(PHOENIX) — In her final words to jurors Tuesday before they decide her punishment for murder, Jodi Arias clicked through a photo slideshow, quoted Dickens and used props as she begged them to spare her life for her family’s sake.
Arias, 32, was convicted earlier this month of murdering her ex-boyfriend, Travis Alexander, in 2008. The prosecution has argued that the murder was particularly cruel and warrants the death penalty, noting that Arias stabbed Alexander, slashed his throat, and shot him in the head.
Arias’ attorneys presented no witnesses to testify on her behalf this week in the “mitigating phase” of the trial, in which they asked the jury to sentence her with leniency.
The jury will begin deliberating Tuesday whether to sentence Arias to life in prison or the death penalty.
Dressed in all black and wearing glasses, Arias told the jury that, though she previously said to reporters and others that she would prefer the death penalty, she no longer felt that way.
“I have made statements that I would prefer death, but I lacked perspective,” Arias told the jurors.
“To me, life in prison was the most unappealing outcome I could think of,” she said. “I thought I’d rather die.
“But as I stand here now, I can’t ask you to sentence me to death because of them,” she added, pointing in the direction of her family.
“Either way, I’m going to spend rest of my life in prison,” she said. “It will either be shortened or not. If it is shortened, the people that will be hurt the most will be my family. Please don’t do that to them. I’ve already hurt them so much, and I want everyone’s pain to stop.”
Arias used most of her allocution statement to try to show the jury details of her life before the murder, clicking through a slideshow of photos from her childhood, family life and relationships with ex-boyfriends.
“When I was little, my mom took a lot of pictures of me. I was the first child,” she said.
“Here I am with Bobby, in our dirty little house,” she added. “We didn’t have power or heat. In the winter we could see our breath. My parents didn’t support this relationship. I’m reminded of that Charles Dickens quote, ‘It was the best of times, it was the worst of times.'”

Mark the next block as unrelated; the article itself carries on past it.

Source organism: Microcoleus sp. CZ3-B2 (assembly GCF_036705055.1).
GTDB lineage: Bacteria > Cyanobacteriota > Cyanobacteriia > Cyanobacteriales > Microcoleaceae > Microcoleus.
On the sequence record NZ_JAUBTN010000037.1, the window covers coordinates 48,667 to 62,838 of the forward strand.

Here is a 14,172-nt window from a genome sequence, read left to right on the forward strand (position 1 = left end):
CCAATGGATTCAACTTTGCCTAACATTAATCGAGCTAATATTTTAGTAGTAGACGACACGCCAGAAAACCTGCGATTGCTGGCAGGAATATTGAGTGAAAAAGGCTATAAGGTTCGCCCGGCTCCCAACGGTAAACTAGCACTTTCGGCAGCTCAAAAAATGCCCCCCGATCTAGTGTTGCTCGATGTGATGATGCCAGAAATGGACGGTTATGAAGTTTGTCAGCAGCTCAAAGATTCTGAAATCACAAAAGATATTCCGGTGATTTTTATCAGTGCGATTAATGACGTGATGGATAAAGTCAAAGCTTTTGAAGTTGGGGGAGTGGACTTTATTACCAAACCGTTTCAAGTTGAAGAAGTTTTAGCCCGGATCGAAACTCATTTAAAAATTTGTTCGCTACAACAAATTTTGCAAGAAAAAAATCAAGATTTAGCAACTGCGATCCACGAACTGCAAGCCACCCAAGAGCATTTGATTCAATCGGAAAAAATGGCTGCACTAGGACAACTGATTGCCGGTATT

Arias attempted to convince the jury to send her to prison so she would have an opportunity to contribute to society. She said that since she has been under arrest, she has come up with ways to be useful in jail, such as donating her hair to Locks of Love and coming up with a plan for recycling at the local jail.
“If I’m allowed to live in prison, I will continue to donate for the rest of my life,” Arias said, noting that she has donated her hair three times to the charity.
“If I get permission, I could start a recycling program for the huge loads of waste taken to the landfill,” she added. “It could create new jobs and have a far-reaching impact on the planet.”
Arias showed the jury her artwork, including paintings of Elvis and her niece, as part of her slideshow, and held up a t-shirt with the word “survivor” on it that she designed and is selling, noting that profits of the sale of the t-shirt are going to domestic violence victims.
“I’m supporting this cause because it’s very, very important to me. Some people do not believe I’m a victim of domestic abuse but that’s OK,” she said. “I’ve never been to prison but I think I could find other ways to contribute there.”
Arias said that if she were sentenced to life in prison, she hoped to start a book club and help teach fellow inmates how to read.
“You’ve heard before I’m an artist. I’ll never create another oil painting, but these are some of my paintings,” she said.
Clicking through to the next slide, she added, “My family and I have a lot of memories. We won’t be creating any more of these together.”
She also referred to the family members of Alexander, who spoke last week to the jury during victim impact statements.
“I never meant to cause them so much pain,” she said, pointing to Alexander’s family.
The same jury that convicted Arias will decide her punishment.
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